Prompt Four for Reflective Writing Club of  #CCCWrite from @ONE asks for a reflection on mistakes:

Reflect on your professional experiences and identify one mistake that, while may have been painful at the time, resulted in growth and development.
Discuss how you, as an educator, might (or do) frame mistakes as valuable (and good) in your professional role.

This one little mistake would lead me on a path to know my students better, to walk with them to understand the culture from which they live and to also help them to walk just as well in mine. I learned to change shoes when needed, to step together with my students, listening to the beat of their traditions, ancient and modern.

My mistakes are often this way; I let them lead me to know more– to dig deeper into content and context so that I grow to be the best I can be for my students, and for myself.

Have you had to change shoes?


Student: Drawing by Sheri

Gift Poem Image by Sheri

Rock Your Mocs by Sheri

Pow Wow by Sheri

Favorite Shoes by Sheri

Traditions by Sheri

Kevin Hodgson [@dogtrax] beautifully remixed my “I Teach Here” poem; it brings the words forward into our diverse world:

Thank you Kevin for adding value to and honoring the words:

I Teach Here

Fancy and traditional
Step by step in a
friendship circle
Step to the beat
Beating into your heart
Step to the beat
Side step left
Around in a circle
Around in friendship
Outer circle
Inner circle
Bright and beautiful fancy
Steady and slow traditional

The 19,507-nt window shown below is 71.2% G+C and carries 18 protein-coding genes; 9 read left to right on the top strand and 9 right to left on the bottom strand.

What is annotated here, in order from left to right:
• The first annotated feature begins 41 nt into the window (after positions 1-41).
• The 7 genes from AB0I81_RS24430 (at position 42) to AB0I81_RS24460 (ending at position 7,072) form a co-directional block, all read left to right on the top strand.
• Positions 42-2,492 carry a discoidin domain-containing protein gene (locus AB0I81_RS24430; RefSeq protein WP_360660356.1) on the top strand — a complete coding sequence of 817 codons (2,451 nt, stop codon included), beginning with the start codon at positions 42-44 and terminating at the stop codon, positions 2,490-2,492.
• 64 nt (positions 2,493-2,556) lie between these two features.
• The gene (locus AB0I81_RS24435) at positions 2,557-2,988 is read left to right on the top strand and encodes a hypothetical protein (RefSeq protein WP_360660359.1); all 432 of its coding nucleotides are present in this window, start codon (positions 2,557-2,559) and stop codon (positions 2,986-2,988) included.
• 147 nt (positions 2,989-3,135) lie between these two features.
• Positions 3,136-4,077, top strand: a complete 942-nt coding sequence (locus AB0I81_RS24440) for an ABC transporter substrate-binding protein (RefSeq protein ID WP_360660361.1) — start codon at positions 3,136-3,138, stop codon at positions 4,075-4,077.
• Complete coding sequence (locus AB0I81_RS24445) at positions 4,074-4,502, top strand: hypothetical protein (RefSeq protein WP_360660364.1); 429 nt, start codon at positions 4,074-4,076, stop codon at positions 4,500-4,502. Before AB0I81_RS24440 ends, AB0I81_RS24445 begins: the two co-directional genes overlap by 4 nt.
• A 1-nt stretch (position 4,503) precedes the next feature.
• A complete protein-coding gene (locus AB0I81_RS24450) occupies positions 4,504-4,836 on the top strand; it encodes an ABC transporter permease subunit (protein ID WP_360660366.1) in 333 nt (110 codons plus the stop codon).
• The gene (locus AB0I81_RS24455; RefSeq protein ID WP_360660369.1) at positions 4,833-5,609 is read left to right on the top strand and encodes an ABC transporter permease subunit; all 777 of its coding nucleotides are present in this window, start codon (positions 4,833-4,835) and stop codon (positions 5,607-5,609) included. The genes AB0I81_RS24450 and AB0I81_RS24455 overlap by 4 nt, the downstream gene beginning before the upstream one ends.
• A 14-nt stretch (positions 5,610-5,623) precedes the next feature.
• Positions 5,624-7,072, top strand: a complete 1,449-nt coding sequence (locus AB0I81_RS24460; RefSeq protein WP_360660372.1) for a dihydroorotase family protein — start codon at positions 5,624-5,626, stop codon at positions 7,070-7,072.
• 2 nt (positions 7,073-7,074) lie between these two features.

Shaking hands
Stepping gently
Step to the beat
Beating into your heart
Step to the song
Singing into your heart
Into your heart
Out with the beat
Out in the flow of
Regalia in grace
with each step and beat
Step from the past
Step into your future
Dance your heart out

Thank you to my students and families who brought me into their lives. I am better for your graciousness.

Updated 2/19/18 to include Kevin’s remix.

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  5 comments for “Changing Shoes

  1. Michelle Pacansky-Brock
    February 19, 2018 at 9:17 am

    Thank you for sharing this beautiful mistake, Sheri. It made me think about many things. My team is working on professional development for faculty I. The area of culturally responsive online teaching. “Online” brings a whole new dimension to being a culturally responsive teacher.

    • February 19, 2018 at 12:50 pm

      Thank you Michelle. Online sensitivity is difficult, because the way we phrase our words can indicate a tone or attitude; learning to be oneself while still being considerate of others is a balance much needed today. ~ Sheri

  2. February 19, 2018 at 4:43 am

    Sheri — I loved this post (and am writing a post about mistakes for Middleweb, too, so strange alignment between our worlds) and really loved the poem at the end. I hope you don’t mind that I remixed it with Lumen5 into a visual poem:


    • Michelle Pacansky-Brock
      February 19, 2018 at 9:19 am

      Such a treat!! This is a beautiful example of how sharing extends and deepens our connections. Thanks, Kevin and Sheri!

    • February 19, 2018 at 12:51 pm

      I truly love your remix – it does the post justice by extending the vision to include more than mine. I updated this post to include it. Thank you so much for adding your inspiration to the words and feelings. ~ Sheri